Diesel-Powered Artificial Heart Packs Punch

Sept. 7, 2006
DETROIT–In a paper released early Monday researchers from Carnegie-Mellon University and the Ford Motor Company announced successful prototype testing of a promising new artificial heart powered by a diesel-fueled internal combustion engine. “We’re pleased with the new results and are in the process of selecting patients for trial implantation,” notes Leslie Waiste, head of the research team responsible for designing the new heart. “This is quite a breakthrough in both power and durability. This heart is ram tough.”

The heart, nicknamed the “Model H,” consists of a compact 4-cylinder, 4-stroke compression-ignition engine driving a 4-chambered Teflon-coated bellows. The high-power, high-efficiency engine is fed by a close-proximity high-density fuel reservoir, and exhaust is expelled through a set of muffled, micro-articulated stacks designed to emerge discretely from just behind each of the ears. The engine is refueled through a dime-sized nozzle mounted just below the clavicle by means of a handy finger-pump-driven siphon.

“By making use of miniaturized combustion technologies, we’ve overcome the need for bulky external battery packs,” explains Waiste. “The H is the first truly entirely internal artificial heart solution. It also enjoys a significant acceleration and load-bearing advantage over traditional electric solutions. In fact, at idle and under light loads, the H has enough excess horsepower to drive a supplemental AC generator powering an armpit-mounted 110v AC single-plug outlet. Patients will be able to power their own blow-dryers and portable stereos right off of the H.”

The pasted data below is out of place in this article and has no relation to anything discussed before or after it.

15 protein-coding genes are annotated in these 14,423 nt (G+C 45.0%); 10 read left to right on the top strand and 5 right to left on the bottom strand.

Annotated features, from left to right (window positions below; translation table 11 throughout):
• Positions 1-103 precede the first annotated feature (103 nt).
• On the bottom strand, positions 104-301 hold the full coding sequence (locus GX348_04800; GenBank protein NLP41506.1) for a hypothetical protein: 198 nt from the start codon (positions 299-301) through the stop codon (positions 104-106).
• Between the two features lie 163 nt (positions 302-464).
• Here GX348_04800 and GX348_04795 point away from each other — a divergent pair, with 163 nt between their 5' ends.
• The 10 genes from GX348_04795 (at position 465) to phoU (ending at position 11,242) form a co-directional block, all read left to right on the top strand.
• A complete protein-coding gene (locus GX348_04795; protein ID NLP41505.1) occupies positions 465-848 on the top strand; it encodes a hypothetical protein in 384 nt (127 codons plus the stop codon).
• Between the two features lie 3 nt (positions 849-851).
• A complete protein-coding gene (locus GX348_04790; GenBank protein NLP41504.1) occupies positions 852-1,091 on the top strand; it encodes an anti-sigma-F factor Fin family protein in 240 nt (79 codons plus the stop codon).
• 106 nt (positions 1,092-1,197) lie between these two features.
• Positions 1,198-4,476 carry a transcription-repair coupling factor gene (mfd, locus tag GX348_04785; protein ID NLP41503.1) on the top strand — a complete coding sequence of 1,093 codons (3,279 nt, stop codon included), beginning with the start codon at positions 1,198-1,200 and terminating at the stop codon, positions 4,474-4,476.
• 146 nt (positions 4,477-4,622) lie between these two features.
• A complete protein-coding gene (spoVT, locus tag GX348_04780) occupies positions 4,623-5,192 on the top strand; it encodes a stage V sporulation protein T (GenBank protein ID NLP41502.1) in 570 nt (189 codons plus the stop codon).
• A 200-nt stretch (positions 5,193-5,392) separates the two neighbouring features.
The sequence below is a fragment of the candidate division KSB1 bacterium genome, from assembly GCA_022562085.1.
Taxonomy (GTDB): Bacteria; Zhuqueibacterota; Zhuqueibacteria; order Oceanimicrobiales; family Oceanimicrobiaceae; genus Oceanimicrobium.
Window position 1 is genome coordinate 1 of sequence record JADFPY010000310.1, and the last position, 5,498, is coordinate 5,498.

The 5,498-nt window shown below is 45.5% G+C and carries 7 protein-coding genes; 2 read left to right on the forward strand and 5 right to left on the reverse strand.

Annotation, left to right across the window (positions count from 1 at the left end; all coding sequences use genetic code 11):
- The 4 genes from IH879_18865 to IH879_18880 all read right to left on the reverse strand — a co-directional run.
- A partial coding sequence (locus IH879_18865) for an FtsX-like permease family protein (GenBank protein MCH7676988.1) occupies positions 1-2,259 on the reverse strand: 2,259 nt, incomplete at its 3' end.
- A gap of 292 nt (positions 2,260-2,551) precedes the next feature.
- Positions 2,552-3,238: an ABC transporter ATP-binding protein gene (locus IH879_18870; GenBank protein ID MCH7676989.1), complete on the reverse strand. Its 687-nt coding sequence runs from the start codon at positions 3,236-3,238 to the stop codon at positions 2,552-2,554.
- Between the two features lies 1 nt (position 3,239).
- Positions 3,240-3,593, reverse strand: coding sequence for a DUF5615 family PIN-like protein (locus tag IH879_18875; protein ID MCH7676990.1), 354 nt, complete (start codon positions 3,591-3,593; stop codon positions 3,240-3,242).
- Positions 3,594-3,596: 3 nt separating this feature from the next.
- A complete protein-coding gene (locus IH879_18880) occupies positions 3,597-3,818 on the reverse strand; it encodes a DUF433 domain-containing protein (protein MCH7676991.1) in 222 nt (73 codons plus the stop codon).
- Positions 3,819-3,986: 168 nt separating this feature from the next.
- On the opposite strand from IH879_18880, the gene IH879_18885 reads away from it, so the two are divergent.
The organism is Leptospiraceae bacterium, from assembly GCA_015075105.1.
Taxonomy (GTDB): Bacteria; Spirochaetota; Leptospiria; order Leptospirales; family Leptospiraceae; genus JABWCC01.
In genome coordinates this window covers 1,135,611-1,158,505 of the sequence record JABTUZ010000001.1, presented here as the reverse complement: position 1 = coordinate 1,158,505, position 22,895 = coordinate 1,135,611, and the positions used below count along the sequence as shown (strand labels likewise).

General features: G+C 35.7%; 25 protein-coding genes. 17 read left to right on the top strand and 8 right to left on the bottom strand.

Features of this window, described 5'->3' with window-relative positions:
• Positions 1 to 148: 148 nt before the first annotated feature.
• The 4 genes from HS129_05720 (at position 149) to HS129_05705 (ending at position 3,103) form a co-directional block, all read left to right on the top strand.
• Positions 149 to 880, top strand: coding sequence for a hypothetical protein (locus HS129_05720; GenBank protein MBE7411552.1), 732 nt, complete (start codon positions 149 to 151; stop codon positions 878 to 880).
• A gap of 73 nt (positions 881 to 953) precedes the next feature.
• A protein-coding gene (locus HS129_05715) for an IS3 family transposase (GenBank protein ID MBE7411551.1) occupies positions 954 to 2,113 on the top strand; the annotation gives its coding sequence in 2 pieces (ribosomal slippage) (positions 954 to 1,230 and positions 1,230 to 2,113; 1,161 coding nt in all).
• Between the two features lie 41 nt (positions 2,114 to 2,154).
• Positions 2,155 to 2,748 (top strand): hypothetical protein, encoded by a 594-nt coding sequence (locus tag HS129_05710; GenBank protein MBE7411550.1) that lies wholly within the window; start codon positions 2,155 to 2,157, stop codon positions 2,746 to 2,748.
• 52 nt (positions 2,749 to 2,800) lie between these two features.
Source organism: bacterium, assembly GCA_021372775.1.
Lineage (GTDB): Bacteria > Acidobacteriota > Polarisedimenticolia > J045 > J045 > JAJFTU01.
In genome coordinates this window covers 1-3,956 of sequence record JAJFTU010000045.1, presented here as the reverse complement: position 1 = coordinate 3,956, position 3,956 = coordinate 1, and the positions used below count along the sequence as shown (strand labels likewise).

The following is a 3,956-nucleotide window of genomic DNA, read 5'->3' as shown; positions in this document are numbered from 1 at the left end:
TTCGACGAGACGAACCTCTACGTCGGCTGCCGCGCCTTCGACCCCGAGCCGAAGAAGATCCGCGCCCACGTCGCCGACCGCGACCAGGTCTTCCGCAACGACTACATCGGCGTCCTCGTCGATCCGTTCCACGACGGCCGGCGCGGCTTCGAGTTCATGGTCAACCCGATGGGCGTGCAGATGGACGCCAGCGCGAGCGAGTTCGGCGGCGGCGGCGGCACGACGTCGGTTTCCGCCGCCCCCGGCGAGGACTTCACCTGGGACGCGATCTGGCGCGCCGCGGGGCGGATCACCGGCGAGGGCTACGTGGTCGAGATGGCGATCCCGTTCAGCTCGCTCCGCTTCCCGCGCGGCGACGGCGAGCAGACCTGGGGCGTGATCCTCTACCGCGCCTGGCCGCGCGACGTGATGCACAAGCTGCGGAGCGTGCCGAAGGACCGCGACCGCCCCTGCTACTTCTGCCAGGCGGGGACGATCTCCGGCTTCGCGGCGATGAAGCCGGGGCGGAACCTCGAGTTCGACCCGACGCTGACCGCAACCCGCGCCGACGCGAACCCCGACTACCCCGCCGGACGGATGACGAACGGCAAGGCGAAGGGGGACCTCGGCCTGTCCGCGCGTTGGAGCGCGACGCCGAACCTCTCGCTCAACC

Though greeted enthusiastically by the medical community and facing a five-fold over-subscription to planned trials, the Ford heart has been the subject of much criticism in the environmental community. “This ‘heart’ is yet another attempt by the oil giants and their cronies to find a market for petro-products that gets around international emissions controls,” exclaims Frieda Gillenfour, director of the Center for Biolocomotion. “We saw the same thing for years with lawn mowers: small, extremely dirty engines that, for a time, flew below regulatory radar. Now they’re disguising their smog-belchers as medical devices, hooking patients on petroleum for life. This heart is truly evil.”

“It is true that the diesel technology behind the heart is not particularly clean burning,” admits Ford Press Liaison Burt Spunk. “But that was a design trade-off made in favor of the health of patients. The greater power of diesel combustion means that patients will be able to enjoy a completely active lifestyle. And we are looking into alternative fuels, including a tobacco-burning version where the exhaust is repurposed through a hookah pipe fed by the stack behind the ear. Phillip Morris is looking at this with us, and once we can solve the ash-waste problem, maybe with a sort of chest-mounted emptiable tray or something, we’ll be off and running.”

Sources at Ford indicate the company anticipates marketing approval for the heart by early next spring. At launch plans call for the heart to be offered with 0% financing and a 5-year, 50,000 mile power-train warranty. Price and option details are not yet available.